(HealthDay)—The risk of nodal metastasis is five-fold greater for skin cancer on the vermilion lip versus the cutaneous lip, according to a study published online May 2 in JAMA Dermatology.
David M. Wang, from Case Western Reserve University in Cleveland, and colleagues compared differences in risks of recurrence, metastasis, and death from cutaneous squamous cell carcinoma (cSCC) on the vermilion versus cutaneous lip among 303 patients with 310 primary cSCCs of the lip (138 cutaneous and 172 vermilion) diagnosed between 2000 and 2015 at two academic tertiary care centers.
The researchers found that outcomes for vermilion versus cutaneous locations were as follows: local recurrence, 6.4 percent (11 of 172) versus 2.9 percent (four of 138); nodal metastasis, 7.6 percent (13 of 172) versus 1.5 percent (two of 138); distant metastasis, 0.6 percent (one of 172) versus 0.7 percent (one of 138); disease-specific death, 3.5 percent (six of 172) versus 2.9 percent (four of 138); and all-cause death, 26.7 percent (46 of 172) versus 29.0 percent (40 of 138). Only the difference for nodal metastasis was statistically significant (P = 0.01). In multivariable analysis, nodal metastasis was associated with vermilion lip location (subhazard ratio, 5.0) and invasion beyond fat (fascia or beyond for vermilion lip) (subhazard ratio, 4.4).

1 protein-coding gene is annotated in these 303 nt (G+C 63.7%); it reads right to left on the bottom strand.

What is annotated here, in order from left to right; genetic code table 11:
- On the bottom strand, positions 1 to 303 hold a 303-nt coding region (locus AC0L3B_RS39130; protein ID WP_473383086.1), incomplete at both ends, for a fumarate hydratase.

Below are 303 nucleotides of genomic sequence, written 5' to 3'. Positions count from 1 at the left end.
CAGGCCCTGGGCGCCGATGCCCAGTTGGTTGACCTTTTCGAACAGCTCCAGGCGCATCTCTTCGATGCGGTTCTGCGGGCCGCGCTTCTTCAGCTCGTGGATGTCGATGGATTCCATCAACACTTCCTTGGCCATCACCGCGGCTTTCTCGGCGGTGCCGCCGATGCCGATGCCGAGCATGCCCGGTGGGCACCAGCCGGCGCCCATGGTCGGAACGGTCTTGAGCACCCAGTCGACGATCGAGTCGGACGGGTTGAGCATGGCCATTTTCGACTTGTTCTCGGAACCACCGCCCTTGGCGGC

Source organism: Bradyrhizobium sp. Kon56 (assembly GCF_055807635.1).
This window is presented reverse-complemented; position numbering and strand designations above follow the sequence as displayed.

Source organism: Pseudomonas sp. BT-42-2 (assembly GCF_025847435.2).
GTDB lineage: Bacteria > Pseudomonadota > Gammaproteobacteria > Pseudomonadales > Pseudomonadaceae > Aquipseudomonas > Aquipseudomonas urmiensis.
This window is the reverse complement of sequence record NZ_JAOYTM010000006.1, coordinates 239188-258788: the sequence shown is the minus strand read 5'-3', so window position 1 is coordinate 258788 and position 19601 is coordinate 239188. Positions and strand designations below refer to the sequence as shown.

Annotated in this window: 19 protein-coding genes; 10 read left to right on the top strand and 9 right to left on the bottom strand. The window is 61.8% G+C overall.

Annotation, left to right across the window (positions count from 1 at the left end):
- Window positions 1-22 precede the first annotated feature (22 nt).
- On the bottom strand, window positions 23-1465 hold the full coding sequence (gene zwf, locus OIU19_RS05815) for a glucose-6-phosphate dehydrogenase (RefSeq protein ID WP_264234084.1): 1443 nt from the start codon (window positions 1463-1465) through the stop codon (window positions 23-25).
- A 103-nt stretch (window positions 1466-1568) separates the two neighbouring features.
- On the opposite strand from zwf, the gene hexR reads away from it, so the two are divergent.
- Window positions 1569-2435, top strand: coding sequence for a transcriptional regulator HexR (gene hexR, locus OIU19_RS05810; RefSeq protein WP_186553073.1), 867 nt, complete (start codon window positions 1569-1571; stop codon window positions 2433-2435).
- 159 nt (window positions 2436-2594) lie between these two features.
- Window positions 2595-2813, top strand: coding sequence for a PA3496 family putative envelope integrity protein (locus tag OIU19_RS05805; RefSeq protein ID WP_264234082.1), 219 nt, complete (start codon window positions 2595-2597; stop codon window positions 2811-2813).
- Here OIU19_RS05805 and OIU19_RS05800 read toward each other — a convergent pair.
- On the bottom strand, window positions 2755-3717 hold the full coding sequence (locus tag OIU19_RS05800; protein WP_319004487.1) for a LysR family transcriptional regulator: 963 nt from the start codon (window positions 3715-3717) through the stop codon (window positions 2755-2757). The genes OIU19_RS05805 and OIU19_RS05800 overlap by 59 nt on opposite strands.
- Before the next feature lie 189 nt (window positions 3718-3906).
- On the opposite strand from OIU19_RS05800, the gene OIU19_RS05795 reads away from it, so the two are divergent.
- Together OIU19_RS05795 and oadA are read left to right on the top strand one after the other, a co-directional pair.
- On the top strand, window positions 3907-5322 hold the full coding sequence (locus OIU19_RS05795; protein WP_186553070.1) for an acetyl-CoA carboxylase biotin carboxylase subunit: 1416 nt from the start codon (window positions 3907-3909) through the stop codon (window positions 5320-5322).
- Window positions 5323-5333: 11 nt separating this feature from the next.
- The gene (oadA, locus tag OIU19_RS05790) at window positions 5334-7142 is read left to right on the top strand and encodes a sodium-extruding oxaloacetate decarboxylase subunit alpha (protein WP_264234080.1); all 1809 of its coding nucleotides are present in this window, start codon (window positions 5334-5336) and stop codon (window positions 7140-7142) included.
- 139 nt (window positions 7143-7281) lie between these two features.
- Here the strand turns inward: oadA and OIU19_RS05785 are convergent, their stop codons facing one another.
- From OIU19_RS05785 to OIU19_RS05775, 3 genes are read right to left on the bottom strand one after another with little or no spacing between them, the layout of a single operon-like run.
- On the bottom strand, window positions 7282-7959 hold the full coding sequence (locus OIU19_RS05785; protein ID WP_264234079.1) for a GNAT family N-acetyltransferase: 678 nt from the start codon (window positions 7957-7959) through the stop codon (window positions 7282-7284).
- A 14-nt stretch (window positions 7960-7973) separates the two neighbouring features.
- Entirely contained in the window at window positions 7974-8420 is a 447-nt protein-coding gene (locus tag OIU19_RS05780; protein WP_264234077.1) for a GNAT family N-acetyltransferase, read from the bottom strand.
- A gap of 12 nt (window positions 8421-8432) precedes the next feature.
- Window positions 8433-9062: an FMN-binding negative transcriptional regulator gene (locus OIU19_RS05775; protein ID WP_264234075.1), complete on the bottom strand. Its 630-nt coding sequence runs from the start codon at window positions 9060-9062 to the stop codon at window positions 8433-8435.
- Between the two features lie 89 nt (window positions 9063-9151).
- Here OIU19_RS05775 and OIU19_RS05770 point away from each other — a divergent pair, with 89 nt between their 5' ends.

"Vermilion involvement may merit radiologic nodal staging and inclusion in future tumor staging, since it was independently associated with higher-risk cSCC of the lip region," the authors write.
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Journal information: JAMA Dermatology
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